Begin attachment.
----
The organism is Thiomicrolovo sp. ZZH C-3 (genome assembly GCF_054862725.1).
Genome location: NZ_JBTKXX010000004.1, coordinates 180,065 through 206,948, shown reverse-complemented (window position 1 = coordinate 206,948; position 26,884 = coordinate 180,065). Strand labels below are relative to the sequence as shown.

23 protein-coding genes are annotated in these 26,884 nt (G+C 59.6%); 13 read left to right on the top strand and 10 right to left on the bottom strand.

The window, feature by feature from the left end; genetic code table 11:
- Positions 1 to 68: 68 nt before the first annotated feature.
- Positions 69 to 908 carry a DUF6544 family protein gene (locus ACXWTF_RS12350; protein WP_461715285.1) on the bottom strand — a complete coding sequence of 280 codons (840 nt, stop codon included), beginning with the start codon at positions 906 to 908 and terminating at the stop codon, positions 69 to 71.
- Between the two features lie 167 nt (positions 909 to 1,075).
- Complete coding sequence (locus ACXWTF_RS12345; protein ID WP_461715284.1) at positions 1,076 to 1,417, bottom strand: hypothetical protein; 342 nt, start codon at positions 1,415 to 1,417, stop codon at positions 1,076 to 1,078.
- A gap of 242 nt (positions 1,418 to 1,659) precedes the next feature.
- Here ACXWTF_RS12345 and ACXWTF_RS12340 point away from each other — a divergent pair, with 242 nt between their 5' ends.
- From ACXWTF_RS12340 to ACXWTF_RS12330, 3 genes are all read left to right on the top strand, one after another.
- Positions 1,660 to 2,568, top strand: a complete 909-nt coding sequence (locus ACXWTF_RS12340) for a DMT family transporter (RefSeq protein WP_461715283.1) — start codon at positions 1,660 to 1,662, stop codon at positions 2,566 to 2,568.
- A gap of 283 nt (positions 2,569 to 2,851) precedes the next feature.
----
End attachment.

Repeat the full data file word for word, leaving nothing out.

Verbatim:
The organism is Thiomicrolovo sp. ZZH C-3 (genome assembly GCF_054862725.1).
Genome location: NZ_JBTKXX010000004.1, coordinates 180,065 through 206,948, shown reverse-complemented (window position 1 = coordinate 206,948; position 26,884 = coordinate 180,065). Strand labels below are relative to the sequence as shown.

23 protein-coding genes are annotated in these 26,884 nt (G+C 59.6%); 13 read left to right on the top strand and 10 right to left on the bottom strand.

The window, feature by feature from the left end; genetic code table 11:
- Positions 1 to 68: 68 nt before the first annotated feature.
- Positions 69 to 908 carry a DUF6544 family protein gene (locus ACXWTF_RS12350; protein WP_461715285.1) on the bottom strand — a complete coding sequence of 280 codons (840 nt, stop codon included), beginning with the start codon at positions 906 to 908 and terminating at the stop codon, positions 69 to 71.
- Between the two features lie 167 nt (positions 909 to 1,075).
- Complete coding sequence (locus ACXWTF_RS12345; protein ID WP_461715284.1) at positions 1,076 to 1,417, bottom strand: hypothetical protein; 342 nt, start codon at positions 1,415 to 1,417, stop codon at positions 1,076 to 1,078.
- A gap of 242 nt (positions 1,418 to 1,659) precedes the next feature.
- Here ACXWTF_RS12345 and ACXWTF_RS12340 point away from each other — a divergent pair, with 242 nt between their 5' ends.
- From ACXWTF_RS12340 to ACXWTF_RS12330, 3 genes are all read left to right on the top strand, one after another.
- Positions 1,660 to 2,568, top strand: a complete 909-nt coding sequence (locus ACXWTF_RS12340) for a DMT family transporter (RefSeq protein WP_461715283.1) — start codon at positions 1,660 to 1,662, stop codon at positions 2,566 to 2,568.
- A gap of 283 nt (positions 2,569 to 2,851) precedes the next feature.